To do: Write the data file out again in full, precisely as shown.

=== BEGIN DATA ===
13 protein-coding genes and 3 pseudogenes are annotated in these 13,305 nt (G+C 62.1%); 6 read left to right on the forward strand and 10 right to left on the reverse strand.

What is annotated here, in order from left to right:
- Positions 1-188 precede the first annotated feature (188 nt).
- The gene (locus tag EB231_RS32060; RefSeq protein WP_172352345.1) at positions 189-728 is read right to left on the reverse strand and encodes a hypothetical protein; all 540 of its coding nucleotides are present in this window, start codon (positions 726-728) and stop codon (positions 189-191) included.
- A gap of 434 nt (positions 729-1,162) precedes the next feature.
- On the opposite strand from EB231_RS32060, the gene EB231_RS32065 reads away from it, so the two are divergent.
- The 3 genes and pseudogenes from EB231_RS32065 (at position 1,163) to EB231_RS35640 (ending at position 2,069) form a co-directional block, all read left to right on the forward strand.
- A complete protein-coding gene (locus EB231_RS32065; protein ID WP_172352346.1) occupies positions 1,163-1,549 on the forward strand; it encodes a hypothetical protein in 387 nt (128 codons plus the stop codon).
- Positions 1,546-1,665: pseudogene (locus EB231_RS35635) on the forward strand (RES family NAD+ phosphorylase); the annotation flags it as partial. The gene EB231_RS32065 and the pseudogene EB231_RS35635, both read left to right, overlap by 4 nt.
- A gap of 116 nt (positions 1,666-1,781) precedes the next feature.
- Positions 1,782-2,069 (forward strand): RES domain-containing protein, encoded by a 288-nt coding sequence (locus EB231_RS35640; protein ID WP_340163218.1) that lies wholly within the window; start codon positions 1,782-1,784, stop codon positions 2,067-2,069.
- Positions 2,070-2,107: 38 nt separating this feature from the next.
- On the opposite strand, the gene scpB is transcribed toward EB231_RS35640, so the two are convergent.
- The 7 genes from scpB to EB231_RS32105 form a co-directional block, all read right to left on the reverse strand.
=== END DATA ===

13 protein-coding genes and 3 pseudogenes are annotated in these 13,305 nt (G+C 62.1%); 6 read left to right on the forward strand and 10 right to left on the reverse strand.

What is annotated here, in order from left to right:
- Positions 1-188 precede the first annotated feature (188 nt).
- The gene (locus tag EB231_RS32060; RefSeq protein WP_172352345.1) at positions 189-728 is read right to left on the reverse strand and encodes a hypothetical protein; all 540 of its coding nucleotides are present in this window, start codon (positions 726-728) and stop codon (positions 189-191) included.
- A gap of 434 nt (positions 729-1,162) precedes the next feature.
- On the opposite strand from EB231_RS32060, the gene EB231_RS32065 reads away from it, so the two are divergent.
- The 3 genes and pseudogenes from EB231_RS32065 (at position 1,163) to EB231_RS35640 (ending at position 2,069) form a co-directional block, all read left to right on the forward strand.
- A complete protein-coding gene (locus EB231_RS32065; protein ID WP_172352346.1) occupies positions 1,163-1,549 on the forward strand; it encodes a hypothetical protein in 387 nt (128 codons plus the stop codon).
- Positions 1,546-1,665: pseudogene (locus EB231_RS35635) on the forward strand (RES family NAD+ phosphorylase); the annotation flags it as partial. The gene EB231_RS32065 and the pseudogene EB231_RS35635, both read left to right, overlap by 4 nt.
- A gap of 116 nt (positions 1,666-1,781) precedes the next feature.
- Positions 1,782-2,069 (forward strand): RES domain-containing protein, encoded by a 288-nt coding sequence (locus EB231_RS35640; protein ID WP_340163218.1) that lies wholly within the window; start codon positions 1,782-1,784, stop codon positions 2,067-2,069.
- Positions 2,070-2,107: 38 nt separating this feature from the next.
- On the opposite strand, the gene scpB is transcribed toward EB231_RS35640, so the two are convergent.
- The 7 genes from scpB to EB231_RS32105 form a co-directional block, all read right to left on the reverse strand.